By MEAD GRUVER Associated Press
CHEYENNE, Wyo. (AP) — They’ve been pulled from steep canyons and rushing rivers, sometimes no longer breathing, after chasing a cryptic poem’s clues and promise of treasure deep into the Rocky Mountains.
Now, many of those who’ve encountered imperiled or dead treasure seekers over the past decade have the same reaction to news that an unidentified person supposedly has found Forrest Fenn’s purported $2 million treasure at an undisclosed location.
“We are very happy,” said Dan Johnson, spokesman for Dinosaur National Monument.
A decorated U.S. Air Force fighter pilot in the Vietnam War and retired Santa Fe art and antiquities dealer, Fenn announced June 6 that a man from “back East” he didn’t know — and who didn’t want to be named — a few days earlier found the antique chest containing coins, gold nuggets and other valuables.
Fenn stashed the chest in 2010 somewhere in the Rocky Mountains north of Santa Fe, in New Mexico, Colorado, Wyoming or Montana, he wrote in “The Thrill of the Chase,” a memoir with a 24-line poem he claimed led to the chest if deciphered.
Many seem to think the poem’s clues lead to Dinosaur National Monument, a rugged, desert area known for dinosaur fossils on the Utah-Colorado line near Wyoming. Treasure hunters have run into trouble there a couple times every year, Johnson said.
“Then there’s always the ones who won’t say that’s what they were actually doing. But we definitely had some inclination that’s what was going on,” Johnson said.
Last year, one pair of searchers in the monument got in trouble with a swimming-pool-grade raft on the treacherous Green River. Not far away, two treasure hunters using snowmobiles needed rescue twice this past February and March.
The second time, searchers found one of the men dead.
Rangers in no-less-auspicious areas such as Wyoming’s Grand Teton National Park and adjacent Bridger-Teton National Forest report no treasure-related rescues over the years. An official in northwestern Colorado doubted his local lookers were on the right track.
“It was not in these locations where people had been going and endangering themselves,” Moffat County sheriff’s Lt. Chip McIntyre said.
Fenn’s poem can be read to refer to a vast number of locations in the region. The opening lines say, “As I have gone alone in there, And with my treasures bold, I can keep my secret where, And hint of riches new and old.” They could mean “go NE @ lone in” and refer to Montana’s Lone Indian Peak; Gold Run and Gold Prize creeks are about 20 miles (32 kilometers) to the northeast.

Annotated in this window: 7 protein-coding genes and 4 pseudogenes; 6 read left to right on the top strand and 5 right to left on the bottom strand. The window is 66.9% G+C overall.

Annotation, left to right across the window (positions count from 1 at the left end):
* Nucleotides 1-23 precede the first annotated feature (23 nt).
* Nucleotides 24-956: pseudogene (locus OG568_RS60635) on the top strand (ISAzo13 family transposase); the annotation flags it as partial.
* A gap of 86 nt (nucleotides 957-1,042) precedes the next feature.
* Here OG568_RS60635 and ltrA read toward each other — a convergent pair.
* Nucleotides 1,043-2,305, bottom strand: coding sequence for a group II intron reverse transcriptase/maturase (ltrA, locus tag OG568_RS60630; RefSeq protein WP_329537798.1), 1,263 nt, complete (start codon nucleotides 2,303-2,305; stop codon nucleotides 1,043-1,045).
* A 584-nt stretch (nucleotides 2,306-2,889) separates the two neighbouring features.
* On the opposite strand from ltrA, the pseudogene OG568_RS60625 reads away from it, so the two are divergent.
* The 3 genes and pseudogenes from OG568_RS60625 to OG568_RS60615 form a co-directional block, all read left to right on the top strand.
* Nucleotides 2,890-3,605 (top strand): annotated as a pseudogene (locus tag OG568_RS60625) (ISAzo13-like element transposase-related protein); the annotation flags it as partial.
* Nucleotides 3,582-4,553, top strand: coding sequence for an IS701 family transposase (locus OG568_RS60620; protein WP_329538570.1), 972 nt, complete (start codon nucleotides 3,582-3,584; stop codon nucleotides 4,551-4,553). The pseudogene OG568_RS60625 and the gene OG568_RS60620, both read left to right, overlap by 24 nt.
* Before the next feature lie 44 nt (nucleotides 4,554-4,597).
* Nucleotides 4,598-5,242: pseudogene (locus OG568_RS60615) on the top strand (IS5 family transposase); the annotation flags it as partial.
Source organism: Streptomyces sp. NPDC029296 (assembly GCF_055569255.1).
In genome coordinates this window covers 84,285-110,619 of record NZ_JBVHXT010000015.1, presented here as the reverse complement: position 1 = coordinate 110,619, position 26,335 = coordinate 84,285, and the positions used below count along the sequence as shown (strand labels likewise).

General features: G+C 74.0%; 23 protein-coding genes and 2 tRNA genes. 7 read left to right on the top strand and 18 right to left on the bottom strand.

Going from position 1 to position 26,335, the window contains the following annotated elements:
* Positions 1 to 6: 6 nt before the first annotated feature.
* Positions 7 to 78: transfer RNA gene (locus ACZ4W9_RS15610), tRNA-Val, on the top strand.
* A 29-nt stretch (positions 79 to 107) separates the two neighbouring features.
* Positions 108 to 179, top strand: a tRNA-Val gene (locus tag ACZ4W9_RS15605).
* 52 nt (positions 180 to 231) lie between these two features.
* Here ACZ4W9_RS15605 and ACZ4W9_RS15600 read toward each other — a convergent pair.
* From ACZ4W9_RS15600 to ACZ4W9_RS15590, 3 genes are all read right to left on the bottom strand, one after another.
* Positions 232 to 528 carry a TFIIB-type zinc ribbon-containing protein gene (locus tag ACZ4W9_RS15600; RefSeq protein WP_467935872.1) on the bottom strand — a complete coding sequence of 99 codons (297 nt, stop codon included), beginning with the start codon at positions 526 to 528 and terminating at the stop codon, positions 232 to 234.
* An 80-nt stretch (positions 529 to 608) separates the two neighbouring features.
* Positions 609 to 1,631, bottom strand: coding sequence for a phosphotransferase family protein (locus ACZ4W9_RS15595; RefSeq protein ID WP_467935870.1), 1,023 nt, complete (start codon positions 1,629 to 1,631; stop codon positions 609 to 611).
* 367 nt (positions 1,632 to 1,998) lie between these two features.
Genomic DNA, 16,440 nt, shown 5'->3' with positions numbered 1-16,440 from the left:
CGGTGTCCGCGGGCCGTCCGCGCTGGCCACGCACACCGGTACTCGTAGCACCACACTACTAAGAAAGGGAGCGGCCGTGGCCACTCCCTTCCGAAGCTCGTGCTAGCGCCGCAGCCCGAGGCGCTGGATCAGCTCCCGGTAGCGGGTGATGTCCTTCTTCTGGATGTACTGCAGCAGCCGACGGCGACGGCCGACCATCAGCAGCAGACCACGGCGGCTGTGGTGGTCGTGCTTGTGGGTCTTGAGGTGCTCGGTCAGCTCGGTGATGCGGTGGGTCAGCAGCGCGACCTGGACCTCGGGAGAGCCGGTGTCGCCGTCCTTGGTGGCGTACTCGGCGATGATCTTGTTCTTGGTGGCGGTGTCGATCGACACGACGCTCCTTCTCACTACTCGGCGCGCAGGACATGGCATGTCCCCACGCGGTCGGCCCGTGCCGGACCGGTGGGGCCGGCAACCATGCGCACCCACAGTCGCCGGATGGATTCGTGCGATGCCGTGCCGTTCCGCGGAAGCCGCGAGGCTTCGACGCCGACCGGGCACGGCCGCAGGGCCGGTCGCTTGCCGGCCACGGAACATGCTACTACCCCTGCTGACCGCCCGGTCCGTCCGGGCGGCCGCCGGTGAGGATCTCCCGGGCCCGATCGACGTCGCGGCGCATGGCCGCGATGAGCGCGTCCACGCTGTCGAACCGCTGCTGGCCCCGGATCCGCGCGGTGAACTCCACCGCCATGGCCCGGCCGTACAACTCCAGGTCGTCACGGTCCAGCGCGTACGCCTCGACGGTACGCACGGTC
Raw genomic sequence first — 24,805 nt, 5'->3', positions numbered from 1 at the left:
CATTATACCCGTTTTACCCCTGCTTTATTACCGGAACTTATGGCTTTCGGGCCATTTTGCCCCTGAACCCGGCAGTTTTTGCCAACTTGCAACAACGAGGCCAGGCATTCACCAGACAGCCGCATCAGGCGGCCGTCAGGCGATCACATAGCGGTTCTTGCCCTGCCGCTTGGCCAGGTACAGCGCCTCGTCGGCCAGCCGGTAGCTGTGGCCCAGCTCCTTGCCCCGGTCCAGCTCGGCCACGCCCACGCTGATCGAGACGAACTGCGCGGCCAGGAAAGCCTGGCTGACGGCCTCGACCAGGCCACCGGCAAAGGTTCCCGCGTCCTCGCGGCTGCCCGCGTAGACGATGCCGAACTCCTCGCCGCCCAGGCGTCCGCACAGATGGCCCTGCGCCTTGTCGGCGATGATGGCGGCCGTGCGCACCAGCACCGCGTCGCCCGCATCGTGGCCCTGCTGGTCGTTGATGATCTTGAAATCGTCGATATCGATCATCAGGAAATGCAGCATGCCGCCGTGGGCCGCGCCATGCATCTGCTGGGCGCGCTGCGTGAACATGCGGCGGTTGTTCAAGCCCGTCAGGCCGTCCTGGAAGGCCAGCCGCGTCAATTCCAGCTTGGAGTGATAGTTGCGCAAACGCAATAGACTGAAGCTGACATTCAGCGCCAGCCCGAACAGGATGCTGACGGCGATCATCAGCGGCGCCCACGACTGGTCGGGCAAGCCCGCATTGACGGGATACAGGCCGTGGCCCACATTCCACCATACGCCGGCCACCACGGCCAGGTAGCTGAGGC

Or maybe Fenn was referring to Soldiers Chapel, a quaint church gorgeously framed by Lone Mountain near Big Sky, Montana, and perfectly aligned in the opposite direction with Devils Tower in northeastern Wyoming.
In any case, Fenn, 89, drastically reduced potential hiding spots by saying repeatedly the 40-pound (18-kilogram) treasure was neither in a dangerous location nor one where a 79-year-old man couldn’t schlep it alone. But plenty of searchers who took Fenn at his word that he indeed hid a treasure nonetheless forgot, disregarded or didn’t hear about that promise about accessibility.
In January, treasure hunter David Christensen, of Winamac, Indiana, needed rescue after rappelling deep into Yellowstone National Park’s Grand Canyon of the Yellowstone. He pleaded guilty in March to two misdemeanors and was sentenced to seven days in jail. An attempt to reach Christensen by phone Friday was unsuccessful.
Just east of Yellowstone in Park County, Wyoming, a Virginia woman needed rescue three times — in 2013, 2015 and 2016, the Billings Gazette reported.
Treasure hunters who discovered the outdoors will hopefully continue to do so “with preparation and safety in mind,” Park County Sheriff Scott Steward said in a statement Friday.
“You have lightning, bears, cliffs, thermal areas. Lodgepole pine trees aren’t known for staying standing — they come down easy. There have been people killed by all of those methods over the years,” said backcountry guide Jim Holstein with Yellowstone Tour Guides in Big Sky. “You definitely have to be prepared and you should know what you’re doing.”
At least four people have died pursuing the treasure. Linda Bilyeu, the ex-wife of one, voiced bitter doubt Fenn hid the treasure, let alone that it was found.
“It’s another game for him to get back into the news so he could get more attention,” Bilyeu told The Associated Press. “Enough people have died because of that selfish man.”
During the search for Randy Bilyeau in 2016 — the U.S. Army Corps of Engineers found his remains along the Rio Grande River in northern New Mexico — his relatives and New Mexico State Police pleaded for Fenn to call off the hunt.
Fenn refused, saying that would be unfair to those who spent time and money looking for the chest. Fenn has not returned messages from The Associated Press and other news media since announcing the treasure was found.
A photo not made public confirmed the chase was over, Fenn told the Santa Fe New Mexican.
“It was under a canopy of stars in the lush, forested vegetation of the Rocky Mountains and had not moved from the spot where I hid it more than 10 years ago,” Fenn said in a statement on his Old Santa Fe Trading Co. website.
He promised “more information and photos” in the days ahead.
The statement — especially the “canopy of stars” part — has settled little for avid Fenn treasure hunters in online forums: They want to know the solution. But McIntyre in Moffat County was glad that the treasure is put to rest through discovery.
“We are relieved that it’s been found and hopefully people won’t be out endangering themselves,” McIntyre said.
Susan Montoya Bryan in Albuquerque, New Mexico, contributed to this report.
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